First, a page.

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Letters to the Editor (Wells, ME)

SeaCoast Online, October 08, 2009

  • Water extraction no benefit to Wells
  • Ordinance is a license to steal
  • Star in Poland Spring’s pocket?

Water extraction no benefit to Wells

To the Editor:

I correctly understand that the Town of Wells will receive nothing in return from the extraction and sale of water from the water supply this town relies on. This has been pointed out with the reason for such several times by our Board of Selectmen. Nestlé has made claims that a contract with it to extract, bottle, and sell water from Wells will provide jobs. I facetiously ask the following: “Domestic well owners, do you employ a staff in your cellar to insure your water will arrive at your faucet?” Of course you don’t. The same will be true of a pumping station; basically a pump and electricity are all that’s needed. Heck, in today’s world the station could be operated and monitored from a remote location by computer.

But wait! Wells does gain something. Wells will gain a large increase in truck traffic with coincident noise and disruption. We will gain increased maintenance of our roads and bridges at our, the taxpayer’s expense. We gain the “privilege” of contributing to the tons and tons of plastic waste that accompanies bottled water. We gain the prospect of domestic well failure as has happened in the past in Wells. We gain a 30- to 50-year commitment to the threat to our water supply. We gain decreased flow from Branch Brook with the resulting environmental damage. Yes, Wells gets something in return, ALL BAD. To allow large scale extraction to begin would border on madness. We must not allow it, we need not allow it. We must defeat the proposed ordinance that would allow it.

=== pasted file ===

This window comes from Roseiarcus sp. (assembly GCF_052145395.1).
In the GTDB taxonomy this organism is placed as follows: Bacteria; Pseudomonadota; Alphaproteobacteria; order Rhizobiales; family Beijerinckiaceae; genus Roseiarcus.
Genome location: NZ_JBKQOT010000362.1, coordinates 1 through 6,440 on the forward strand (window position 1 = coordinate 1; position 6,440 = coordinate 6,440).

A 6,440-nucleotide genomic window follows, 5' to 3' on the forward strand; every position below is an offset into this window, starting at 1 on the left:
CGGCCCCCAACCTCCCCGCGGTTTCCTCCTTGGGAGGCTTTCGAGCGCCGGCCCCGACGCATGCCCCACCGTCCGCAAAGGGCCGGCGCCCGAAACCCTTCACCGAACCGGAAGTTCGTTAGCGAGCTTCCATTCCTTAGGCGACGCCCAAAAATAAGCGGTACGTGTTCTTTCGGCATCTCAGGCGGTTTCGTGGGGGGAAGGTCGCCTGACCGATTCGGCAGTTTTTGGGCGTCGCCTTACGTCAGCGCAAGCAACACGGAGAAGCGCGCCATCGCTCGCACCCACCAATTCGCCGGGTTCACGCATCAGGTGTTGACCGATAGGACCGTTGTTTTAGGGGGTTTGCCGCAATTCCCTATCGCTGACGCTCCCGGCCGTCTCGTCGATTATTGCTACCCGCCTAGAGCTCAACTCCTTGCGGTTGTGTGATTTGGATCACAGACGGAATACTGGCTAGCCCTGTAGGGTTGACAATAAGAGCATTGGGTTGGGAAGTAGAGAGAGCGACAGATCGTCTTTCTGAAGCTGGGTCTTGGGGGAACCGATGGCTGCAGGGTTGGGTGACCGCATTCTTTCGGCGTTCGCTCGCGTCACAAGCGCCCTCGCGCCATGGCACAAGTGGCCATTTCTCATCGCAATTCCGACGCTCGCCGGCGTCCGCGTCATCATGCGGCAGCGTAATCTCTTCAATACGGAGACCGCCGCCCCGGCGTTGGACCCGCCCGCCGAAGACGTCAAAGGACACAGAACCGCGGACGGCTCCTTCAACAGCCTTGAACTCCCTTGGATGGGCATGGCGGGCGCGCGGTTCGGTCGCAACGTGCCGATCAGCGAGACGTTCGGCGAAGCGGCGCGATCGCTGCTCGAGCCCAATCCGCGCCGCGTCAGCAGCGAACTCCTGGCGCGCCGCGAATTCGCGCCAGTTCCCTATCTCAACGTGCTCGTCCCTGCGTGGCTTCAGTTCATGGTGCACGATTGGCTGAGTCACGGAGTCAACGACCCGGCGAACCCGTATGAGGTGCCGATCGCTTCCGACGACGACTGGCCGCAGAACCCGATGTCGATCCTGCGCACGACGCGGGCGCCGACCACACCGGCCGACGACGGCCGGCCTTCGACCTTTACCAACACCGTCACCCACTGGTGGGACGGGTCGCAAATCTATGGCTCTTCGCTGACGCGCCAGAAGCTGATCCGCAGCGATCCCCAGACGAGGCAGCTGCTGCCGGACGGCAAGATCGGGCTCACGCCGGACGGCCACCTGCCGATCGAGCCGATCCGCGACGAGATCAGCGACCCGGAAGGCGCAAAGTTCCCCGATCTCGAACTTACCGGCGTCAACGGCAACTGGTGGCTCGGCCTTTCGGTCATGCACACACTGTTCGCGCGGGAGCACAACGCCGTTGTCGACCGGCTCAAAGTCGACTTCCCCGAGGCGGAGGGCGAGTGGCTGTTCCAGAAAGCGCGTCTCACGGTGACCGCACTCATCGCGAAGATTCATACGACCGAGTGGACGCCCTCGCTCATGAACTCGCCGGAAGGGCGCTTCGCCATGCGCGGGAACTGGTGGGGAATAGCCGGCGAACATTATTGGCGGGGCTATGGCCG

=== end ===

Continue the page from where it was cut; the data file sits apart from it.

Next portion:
I urge you, citizens of Wells, cast your ballots Nov. 3. If you are not registered, do so. If you will not be in town, obtain an absentee ballot at Town Hall or avail yourself to early voting available after Oct. 5. I urge you to vote to defeat this proposed ordinance. I urge you to protect our water. I urge you to vote “no” on question 1 on the town ballot.

Dick Fowler


Ordinance is a license to steal

To the Editor:

At a joint Planning Board/Board of Selectmen meeting which put the finishing touches on the so-called “regulatory” ordinance, two of the selectmen compared the large-scale water extraction regulatory ordinance to insurance. According to Ekstedt and Foley, “you’d never go one day without insurance!”